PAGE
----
Icahn no longer roars at Lions Gate

Those who follow the events at Lions Gate Entertainment Corp. -- including the movie and television studio’s own management -- might have expected “activist shareholder” Carl Icahn to wage a proxy war by now given his growling threats earlier this year.

But, with Lions Gate’s annual shareholders meeting set to take place today in Toronto, where the Santa Monica-based studio is incorporated, Icahn never followed through on threats to nominate his own slate of directors.

Although Icahn has never articulated a game plan regarding his interest in the company behind the Tyler Perry and “Saw” movies and “Mad Men” TV series, media analysts attribute his relative silence recently to the possibility that the company’s second-largest shareholder may have less to complain about these days.

“My guess is he has softened his activist stance a bit because the stock has been up since April and the company has responded to some of his complaints,” said analyst David Miller, a managing director at Caris & Co. in Los Angeles. “Lions Gate was a much leaner company going into fiscal 2010.”


In February, after two lousy quarterly results and after its stock had been battered, Icahn publicly scolded Lions Gate management for spending too much on overhead, production and marketing, as well as overpaying for the acquisition of TV Guide Network.

Since last year, the management team led by Jon Feltheimer and Michael Burns has cut overhead more than $20 million, including staff reductions of 8% in November and another 8% in the spring -- slashed some $200 million out of its operating budgets and sold a 49% stake in TV Guide Network. Although a portion of the cutbacks were in the works before Icahn’s complaints, some were the direct result of his banging on the door.

It also helped that Lions Gate had its best quarterly box office results ever in the previous quarter with such hits as “Tyler Perry’s Madea Goes to Jail” and “My Bloody Valentine 3-D” and better-than-expected results in its earnings period that ended June 30 thanks mostly to stronger TV revenue. Film revenue was off 26%, largely because the studio had only one release in the quarter.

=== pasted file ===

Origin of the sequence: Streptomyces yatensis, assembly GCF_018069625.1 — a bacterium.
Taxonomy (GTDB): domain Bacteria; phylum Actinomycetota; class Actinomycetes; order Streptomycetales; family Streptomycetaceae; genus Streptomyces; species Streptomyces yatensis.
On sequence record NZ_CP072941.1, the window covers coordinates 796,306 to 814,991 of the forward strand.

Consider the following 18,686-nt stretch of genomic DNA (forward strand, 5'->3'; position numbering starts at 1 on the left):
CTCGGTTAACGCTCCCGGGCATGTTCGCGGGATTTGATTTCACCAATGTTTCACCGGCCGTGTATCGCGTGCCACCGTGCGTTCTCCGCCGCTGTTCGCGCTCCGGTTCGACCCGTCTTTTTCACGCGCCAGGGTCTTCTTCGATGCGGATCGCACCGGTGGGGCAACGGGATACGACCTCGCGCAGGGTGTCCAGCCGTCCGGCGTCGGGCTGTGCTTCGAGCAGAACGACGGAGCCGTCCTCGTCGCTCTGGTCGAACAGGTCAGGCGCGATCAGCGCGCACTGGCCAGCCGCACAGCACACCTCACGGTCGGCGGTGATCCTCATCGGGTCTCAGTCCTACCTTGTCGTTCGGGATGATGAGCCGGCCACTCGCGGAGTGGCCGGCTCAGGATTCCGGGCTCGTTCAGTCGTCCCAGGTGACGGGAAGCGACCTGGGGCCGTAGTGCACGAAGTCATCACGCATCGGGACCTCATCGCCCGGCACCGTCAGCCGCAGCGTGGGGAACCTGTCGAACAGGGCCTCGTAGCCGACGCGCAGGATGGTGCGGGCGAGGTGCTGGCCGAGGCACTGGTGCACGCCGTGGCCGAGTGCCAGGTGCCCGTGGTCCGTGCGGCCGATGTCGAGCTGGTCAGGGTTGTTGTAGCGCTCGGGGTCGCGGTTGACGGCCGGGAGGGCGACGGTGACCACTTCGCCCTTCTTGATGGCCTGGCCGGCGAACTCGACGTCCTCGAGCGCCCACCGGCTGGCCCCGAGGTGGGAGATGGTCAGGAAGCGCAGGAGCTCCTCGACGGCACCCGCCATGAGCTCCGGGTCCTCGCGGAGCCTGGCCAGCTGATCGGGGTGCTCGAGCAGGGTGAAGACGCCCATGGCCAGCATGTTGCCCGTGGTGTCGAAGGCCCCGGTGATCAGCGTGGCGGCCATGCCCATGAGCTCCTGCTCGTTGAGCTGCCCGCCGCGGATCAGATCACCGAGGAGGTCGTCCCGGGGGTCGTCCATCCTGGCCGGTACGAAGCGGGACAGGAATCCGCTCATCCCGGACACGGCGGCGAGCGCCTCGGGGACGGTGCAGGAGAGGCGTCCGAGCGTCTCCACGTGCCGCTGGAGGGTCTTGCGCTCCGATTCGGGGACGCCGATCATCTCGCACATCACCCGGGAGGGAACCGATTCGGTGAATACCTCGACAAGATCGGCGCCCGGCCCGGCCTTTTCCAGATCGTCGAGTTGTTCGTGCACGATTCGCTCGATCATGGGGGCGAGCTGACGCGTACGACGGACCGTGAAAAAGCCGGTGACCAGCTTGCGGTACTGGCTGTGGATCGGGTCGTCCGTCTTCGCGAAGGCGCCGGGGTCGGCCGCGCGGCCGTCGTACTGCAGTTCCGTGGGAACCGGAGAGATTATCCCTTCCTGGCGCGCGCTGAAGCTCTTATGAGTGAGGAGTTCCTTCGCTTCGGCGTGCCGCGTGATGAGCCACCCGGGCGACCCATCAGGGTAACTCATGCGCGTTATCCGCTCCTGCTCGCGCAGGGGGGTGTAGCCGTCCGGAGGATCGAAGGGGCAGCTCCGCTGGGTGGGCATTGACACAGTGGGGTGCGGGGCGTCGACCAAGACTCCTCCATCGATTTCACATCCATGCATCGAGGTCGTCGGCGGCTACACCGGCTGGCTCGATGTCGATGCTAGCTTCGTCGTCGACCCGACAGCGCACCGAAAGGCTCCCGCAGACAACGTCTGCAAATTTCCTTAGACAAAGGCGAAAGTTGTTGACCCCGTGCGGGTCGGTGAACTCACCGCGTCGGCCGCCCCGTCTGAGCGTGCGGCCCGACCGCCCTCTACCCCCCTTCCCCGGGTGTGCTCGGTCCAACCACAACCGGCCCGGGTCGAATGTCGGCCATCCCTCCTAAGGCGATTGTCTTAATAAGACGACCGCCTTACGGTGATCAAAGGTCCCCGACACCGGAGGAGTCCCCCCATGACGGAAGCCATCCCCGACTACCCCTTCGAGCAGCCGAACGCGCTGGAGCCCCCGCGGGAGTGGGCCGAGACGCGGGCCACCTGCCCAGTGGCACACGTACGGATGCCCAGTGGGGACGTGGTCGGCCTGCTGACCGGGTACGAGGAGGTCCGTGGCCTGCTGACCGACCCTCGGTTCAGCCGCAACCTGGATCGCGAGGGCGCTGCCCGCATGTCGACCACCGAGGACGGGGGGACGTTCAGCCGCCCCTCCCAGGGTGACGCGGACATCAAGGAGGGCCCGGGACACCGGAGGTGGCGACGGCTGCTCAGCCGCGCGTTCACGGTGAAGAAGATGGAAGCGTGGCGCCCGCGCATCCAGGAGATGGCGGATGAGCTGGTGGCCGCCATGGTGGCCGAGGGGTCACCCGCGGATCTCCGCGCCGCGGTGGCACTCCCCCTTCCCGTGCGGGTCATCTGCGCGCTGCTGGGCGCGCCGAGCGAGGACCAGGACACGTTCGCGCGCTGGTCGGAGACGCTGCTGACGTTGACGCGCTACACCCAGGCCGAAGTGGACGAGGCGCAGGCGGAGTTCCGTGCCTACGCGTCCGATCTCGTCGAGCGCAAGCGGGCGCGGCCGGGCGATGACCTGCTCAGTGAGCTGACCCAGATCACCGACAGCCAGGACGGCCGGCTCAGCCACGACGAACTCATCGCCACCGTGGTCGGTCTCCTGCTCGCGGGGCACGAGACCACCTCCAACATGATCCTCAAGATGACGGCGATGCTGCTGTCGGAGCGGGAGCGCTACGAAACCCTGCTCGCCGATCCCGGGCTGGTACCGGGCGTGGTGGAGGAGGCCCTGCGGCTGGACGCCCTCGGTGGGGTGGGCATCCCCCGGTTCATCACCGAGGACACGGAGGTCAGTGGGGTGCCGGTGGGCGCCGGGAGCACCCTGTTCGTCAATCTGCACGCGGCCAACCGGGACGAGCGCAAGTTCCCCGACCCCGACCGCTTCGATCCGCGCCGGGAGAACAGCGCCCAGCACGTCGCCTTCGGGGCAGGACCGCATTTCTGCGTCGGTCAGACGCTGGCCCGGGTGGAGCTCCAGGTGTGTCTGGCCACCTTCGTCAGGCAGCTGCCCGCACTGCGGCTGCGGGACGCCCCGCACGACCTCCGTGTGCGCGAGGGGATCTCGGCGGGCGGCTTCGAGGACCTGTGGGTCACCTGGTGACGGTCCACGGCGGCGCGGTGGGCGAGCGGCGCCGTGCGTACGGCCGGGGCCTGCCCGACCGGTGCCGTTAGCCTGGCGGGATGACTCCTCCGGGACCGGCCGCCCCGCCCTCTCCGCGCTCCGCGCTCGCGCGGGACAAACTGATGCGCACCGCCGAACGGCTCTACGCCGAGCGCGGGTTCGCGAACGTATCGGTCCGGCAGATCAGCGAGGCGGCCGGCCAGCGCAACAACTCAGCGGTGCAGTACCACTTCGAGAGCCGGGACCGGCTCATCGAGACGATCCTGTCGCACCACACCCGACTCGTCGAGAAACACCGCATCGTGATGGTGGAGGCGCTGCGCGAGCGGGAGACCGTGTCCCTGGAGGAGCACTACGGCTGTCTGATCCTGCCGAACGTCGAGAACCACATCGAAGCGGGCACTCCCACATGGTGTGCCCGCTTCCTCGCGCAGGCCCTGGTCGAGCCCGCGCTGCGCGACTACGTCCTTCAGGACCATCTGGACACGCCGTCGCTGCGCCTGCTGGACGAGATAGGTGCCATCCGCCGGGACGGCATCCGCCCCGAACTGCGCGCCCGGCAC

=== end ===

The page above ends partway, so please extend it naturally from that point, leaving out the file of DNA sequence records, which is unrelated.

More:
Lions Gate’s recent action thriller “Gamer,” which opened Sept. 4, is no runaway hit. But last weekend the studio scored with its latest Tyler Perry film, “I Can Do Bad All by Myself,” the eighth in the franchise, which opened at No. 1 with $23.4 million.

Icahn may also be pacified by the rebound in Lions Gate’s stock, up 80% from a low of $3.65 on Feb. 11. It closed Monday at $6.51.

Alan Gould, an analyst with New York’s Natixis Bleichroeder Inc., said that although “it’s hard to know what’s going on inside Carl Icahn’s head, he’s done a pretty good job buying the stock on dips.” He suggested that Icahn is “probably making some money on his newer stock and has lowered his average purchase price.”

Icahn, who has been an investor since early 2005 and now owns 17.8% of Lions Gate’s stock, has been steadily increasing his stake since October, when he doubled his holdings to 9.2%. With just under 18%, he’s right behind his former underling and investor chief, Mark H. Rachesky, who owns 19.8%.

Unlike Rachesky, a strong supporter of management whom Lions Gate recently nominated to its 12-member board, Icahn lost his bid for several board seats when talks broke down with management earlier this year.


Collectively, Lions Gate board members own nearly 25% of the outstanding shares, higher than is typical for a public company.

Analysts don’t expect any fireworks at Lions Gate’s meeting today, which if past years are any indication will be a sleepy pro-forma affair that won’t draw a big crowd.

Some analysts believe that even though Icahn didn’t wind up launching a proxy contest, he has had an effect as an activist shareholder.

“The threat of doing something was probably more powerful than actually doing something,” said David Bank, an analyst with RBC Capital Markets in New York. “By proposing his own slate, it seems likely he would have been defeated. It’s more powerful to hang in the wings and foment in the background.”


One thing seems certain: Icahn isn’t going away.

“I imagine he’s looking for something transformative [like a merger with another studio such as MGM or an acquisition by a bigger media company] that would unlock shareholder value,” Bank said.